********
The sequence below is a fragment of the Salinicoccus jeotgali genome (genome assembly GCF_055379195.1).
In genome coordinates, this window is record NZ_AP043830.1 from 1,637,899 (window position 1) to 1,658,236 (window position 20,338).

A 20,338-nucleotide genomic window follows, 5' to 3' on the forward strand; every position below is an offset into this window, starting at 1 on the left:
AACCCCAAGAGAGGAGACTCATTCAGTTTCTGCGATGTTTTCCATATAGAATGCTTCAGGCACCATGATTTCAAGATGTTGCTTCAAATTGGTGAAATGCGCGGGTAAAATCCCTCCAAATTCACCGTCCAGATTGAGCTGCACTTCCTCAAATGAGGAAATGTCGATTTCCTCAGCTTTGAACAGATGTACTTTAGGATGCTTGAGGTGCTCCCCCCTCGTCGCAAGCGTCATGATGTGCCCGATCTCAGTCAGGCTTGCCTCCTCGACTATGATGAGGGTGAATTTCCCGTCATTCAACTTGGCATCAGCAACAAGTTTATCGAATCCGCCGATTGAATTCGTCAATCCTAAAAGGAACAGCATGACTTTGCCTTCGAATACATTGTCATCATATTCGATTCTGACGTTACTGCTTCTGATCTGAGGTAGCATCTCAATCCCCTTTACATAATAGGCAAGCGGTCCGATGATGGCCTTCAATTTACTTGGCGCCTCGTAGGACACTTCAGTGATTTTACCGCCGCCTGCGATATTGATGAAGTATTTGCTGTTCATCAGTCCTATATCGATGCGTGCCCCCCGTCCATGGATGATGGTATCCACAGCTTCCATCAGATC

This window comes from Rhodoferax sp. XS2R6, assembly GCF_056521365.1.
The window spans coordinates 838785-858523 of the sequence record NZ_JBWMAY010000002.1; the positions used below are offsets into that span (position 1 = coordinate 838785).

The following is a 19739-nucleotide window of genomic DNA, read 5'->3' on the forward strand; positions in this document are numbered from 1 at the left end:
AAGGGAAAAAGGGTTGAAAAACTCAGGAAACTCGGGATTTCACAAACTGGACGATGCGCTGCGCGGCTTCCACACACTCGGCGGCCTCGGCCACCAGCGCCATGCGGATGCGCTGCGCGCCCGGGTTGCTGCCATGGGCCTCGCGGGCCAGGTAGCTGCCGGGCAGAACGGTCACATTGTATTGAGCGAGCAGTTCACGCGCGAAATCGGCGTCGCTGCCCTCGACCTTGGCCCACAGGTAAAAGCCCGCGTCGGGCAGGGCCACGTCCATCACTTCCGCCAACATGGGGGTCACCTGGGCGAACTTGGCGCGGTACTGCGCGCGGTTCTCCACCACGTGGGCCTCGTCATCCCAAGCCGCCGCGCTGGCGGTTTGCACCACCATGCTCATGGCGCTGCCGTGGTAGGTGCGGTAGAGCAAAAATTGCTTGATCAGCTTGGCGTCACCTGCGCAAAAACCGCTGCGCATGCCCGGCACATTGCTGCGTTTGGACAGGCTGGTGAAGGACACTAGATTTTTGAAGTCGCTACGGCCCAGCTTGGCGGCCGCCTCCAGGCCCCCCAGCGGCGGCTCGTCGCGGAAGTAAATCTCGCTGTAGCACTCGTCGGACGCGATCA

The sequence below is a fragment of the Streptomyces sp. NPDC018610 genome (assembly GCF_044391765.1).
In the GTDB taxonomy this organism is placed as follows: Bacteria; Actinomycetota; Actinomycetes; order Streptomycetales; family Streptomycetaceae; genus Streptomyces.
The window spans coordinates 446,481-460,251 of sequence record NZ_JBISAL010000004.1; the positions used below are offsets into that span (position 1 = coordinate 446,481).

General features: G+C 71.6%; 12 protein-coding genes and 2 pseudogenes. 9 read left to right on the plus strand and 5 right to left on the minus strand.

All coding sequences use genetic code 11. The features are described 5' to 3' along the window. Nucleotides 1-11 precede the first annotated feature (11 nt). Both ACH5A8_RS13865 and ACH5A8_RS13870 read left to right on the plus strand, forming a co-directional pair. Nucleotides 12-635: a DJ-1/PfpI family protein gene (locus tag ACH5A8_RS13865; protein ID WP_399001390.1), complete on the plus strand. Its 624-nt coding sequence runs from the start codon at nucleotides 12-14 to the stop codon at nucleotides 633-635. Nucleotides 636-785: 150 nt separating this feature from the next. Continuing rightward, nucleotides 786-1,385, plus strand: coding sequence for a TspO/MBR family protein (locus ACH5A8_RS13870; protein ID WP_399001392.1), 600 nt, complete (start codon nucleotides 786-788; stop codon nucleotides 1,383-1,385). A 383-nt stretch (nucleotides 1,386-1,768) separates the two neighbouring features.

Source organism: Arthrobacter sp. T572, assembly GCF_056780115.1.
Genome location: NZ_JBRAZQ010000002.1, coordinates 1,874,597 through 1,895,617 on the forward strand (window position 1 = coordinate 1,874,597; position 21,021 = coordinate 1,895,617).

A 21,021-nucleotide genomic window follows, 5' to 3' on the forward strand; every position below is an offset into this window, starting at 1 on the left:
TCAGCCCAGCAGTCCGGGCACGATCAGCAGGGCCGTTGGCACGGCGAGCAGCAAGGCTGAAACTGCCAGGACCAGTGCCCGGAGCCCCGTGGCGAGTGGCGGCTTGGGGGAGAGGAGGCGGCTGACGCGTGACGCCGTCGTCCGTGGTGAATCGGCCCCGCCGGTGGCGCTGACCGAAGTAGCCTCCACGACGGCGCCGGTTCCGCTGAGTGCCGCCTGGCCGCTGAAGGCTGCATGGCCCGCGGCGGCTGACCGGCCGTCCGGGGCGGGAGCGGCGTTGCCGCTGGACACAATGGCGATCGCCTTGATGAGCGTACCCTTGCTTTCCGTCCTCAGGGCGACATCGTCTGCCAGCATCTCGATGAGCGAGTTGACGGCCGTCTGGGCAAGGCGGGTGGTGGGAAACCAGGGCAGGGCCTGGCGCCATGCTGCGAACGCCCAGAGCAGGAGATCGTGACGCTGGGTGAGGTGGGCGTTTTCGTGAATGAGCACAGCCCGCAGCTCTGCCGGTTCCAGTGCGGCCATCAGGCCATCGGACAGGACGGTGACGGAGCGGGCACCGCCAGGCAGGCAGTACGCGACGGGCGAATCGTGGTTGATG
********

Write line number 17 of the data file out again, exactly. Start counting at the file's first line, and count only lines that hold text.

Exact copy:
TCAGCCCAGCAGTCCGGGCACGATCAGCAGGGCCGTTGGCACGGCGAGCAGCAAGGCTGAAACTGCCAGGACCAGTGCCCGGAGCCCCGTGGCGAGTGGCGGCTTGGGGGAGAGGAGGCGGCTGACGCGTGACGCCGTCGTCCGTGGTGAATCGGCCCCGCCGGTGGCGCTGACCGAAGTAGCCTCCACGACGGCGCCGGTTCCGCTGAGTGCCGCCTGGCCGCTGAAGGCTGCATGGCCCGCGGCGGCTGACCGGCCGTCCGGGGCGGGAGCGGCGTTGCCGCTGGACACAATGGCGATCGCCTTGATGAGCGTACCCTTGCTTTCCGTCCTCAGGGCGACATCGTCTGCCAGCATCTCGATGAGCGAGTTGACGGCCGTCTGGGCAAGGCGGGTGGTGGGAAACCAGGGCAGGGCCTGGCGCCATGCTGCGAACGCCCAGAGCAGGAGATCGTGACGCTGGGTGAGGTGGGCGTTTTCGTGAATGAGCACAGCCCGCAGCTCTGCCGGTTCCAGTGCGGCCATCAGGCCATCGGACAGGACGGTGACGGAGCGGGCACCGCCAGGCAGGCAGTACGCGACGGGCGAATCGTGGTTGATG